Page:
Even in the midst of the playoffs, when fans may not be concentrating on the NFL’s failure to reach a collective bargaining agreement, the NFL Players’ Association has sought to urge Congress to force team owners to act before March 3. Between 2008, when league officials decided not to extend the current agreement, and 2010, when the agreement actually expired, the NFLPA tripled its lobbying spending over the years before.
Baltimore Ravens cornerback Domonique Foxworth told Politico that players need to “level the playing field” before Congress, considering the league has had a strong lobbying presence on the Hill for years. (For more on the NFL’s lobbying history, see lobbyists.info’s free white paper “Political Activity of the National Football League.”) He argues that if there is a lockout next season, he, along with his wife and newborn child, would be left without health insurance.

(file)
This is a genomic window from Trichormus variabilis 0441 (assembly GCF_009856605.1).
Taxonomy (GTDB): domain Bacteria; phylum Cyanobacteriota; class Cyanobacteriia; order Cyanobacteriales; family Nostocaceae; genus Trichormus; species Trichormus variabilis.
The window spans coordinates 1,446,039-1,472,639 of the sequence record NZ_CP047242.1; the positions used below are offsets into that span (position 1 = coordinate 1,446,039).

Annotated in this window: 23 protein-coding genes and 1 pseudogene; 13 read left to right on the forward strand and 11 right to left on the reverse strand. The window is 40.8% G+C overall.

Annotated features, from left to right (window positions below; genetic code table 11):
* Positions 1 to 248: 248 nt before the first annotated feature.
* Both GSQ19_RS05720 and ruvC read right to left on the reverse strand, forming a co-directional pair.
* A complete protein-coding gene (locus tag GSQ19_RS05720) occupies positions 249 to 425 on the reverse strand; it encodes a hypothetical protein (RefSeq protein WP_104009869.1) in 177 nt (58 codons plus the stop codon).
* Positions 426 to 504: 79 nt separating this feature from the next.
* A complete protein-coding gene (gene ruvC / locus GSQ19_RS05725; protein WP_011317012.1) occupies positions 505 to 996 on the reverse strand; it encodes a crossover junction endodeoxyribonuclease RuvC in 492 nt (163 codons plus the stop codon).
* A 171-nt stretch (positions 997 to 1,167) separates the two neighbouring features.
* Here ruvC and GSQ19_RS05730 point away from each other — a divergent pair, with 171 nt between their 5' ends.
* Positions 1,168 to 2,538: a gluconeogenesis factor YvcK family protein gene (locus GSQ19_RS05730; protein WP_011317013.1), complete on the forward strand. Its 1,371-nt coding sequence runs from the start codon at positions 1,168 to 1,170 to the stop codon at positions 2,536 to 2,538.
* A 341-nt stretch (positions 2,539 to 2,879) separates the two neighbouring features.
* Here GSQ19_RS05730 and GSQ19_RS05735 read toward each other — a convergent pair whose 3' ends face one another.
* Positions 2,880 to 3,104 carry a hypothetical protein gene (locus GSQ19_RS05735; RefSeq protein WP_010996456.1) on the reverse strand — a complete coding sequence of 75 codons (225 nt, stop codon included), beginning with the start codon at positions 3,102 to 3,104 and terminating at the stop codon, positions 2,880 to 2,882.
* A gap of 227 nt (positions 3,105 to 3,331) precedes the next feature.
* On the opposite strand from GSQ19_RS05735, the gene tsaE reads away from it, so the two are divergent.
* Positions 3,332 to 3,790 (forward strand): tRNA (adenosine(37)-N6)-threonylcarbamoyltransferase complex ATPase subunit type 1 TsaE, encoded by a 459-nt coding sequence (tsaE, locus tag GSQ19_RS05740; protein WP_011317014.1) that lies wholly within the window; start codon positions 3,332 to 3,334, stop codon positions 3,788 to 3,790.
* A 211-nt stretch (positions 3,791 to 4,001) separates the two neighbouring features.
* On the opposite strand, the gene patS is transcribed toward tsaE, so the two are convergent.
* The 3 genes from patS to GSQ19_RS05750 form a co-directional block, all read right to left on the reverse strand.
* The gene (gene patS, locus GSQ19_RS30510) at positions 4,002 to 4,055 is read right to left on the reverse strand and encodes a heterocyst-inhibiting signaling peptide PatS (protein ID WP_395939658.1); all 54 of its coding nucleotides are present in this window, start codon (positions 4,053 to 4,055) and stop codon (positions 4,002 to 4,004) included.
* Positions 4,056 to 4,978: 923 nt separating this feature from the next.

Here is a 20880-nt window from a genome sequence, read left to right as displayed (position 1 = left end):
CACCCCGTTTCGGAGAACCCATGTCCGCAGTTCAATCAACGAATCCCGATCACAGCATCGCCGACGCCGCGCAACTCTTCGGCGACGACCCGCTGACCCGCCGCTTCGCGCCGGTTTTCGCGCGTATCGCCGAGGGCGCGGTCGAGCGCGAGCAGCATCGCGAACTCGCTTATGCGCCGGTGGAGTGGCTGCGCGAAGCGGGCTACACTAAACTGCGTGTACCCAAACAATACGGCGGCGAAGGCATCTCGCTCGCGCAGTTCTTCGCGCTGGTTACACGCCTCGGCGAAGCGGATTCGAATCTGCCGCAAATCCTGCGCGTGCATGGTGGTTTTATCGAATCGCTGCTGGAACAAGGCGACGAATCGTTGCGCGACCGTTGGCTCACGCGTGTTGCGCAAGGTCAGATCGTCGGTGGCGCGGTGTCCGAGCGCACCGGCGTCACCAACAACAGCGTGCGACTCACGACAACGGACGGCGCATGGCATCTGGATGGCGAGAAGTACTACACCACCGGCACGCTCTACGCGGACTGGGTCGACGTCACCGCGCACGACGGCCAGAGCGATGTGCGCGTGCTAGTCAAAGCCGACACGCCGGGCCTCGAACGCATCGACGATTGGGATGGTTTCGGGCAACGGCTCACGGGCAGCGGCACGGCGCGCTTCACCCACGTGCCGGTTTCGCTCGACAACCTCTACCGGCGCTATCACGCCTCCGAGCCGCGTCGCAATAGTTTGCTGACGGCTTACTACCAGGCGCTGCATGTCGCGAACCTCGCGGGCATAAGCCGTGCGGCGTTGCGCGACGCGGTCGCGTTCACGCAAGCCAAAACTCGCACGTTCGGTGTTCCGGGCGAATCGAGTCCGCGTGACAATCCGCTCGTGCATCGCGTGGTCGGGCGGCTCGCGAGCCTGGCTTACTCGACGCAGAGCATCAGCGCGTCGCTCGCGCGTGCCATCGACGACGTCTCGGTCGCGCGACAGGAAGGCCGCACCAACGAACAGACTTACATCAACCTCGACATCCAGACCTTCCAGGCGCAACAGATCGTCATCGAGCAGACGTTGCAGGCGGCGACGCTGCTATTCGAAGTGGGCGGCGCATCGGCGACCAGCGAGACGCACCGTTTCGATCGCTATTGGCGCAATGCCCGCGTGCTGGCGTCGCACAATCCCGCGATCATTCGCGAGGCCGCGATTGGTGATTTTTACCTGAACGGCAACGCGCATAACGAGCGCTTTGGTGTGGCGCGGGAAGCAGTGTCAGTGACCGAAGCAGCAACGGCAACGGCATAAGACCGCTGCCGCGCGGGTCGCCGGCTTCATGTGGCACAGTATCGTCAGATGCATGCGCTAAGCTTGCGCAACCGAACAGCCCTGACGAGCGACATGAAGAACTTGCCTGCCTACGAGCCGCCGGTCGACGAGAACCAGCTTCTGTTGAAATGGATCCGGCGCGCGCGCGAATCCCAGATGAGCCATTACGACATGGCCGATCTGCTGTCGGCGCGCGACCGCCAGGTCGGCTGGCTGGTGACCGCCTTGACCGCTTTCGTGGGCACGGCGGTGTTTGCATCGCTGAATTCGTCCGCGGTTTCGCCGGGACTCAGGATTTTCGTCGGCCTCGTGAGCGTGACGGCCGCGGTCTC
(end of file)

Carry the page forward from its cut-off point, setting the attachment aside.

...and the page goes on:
Players contend that Congress can exercise its oversight authority to force the league, which has been granted an antitrust exemption, to force the league’s hand, though Congress traditionally has stayed out of labor fights. House Judiciary Committee Chairman Lavar Smith (R-Tx.) says the committee does not have any hearings scheduled, and the chairman does not seem interested in the dispute.
“The NFL and NFLPA are literally and figuratively big boys. They do not need Congress’s help to referee every business dispute. That’s what courts and labor negotiation processes are for,” Smith told Politico.
Jeff Pash, the NFL’s chief negotiator, says he is frustrated with the NFLPA’s lack of effort at the negotiating table, stating that the players are spending much more time and energy in the media and on Capitol Hill than actually trying to work out a deal with owners.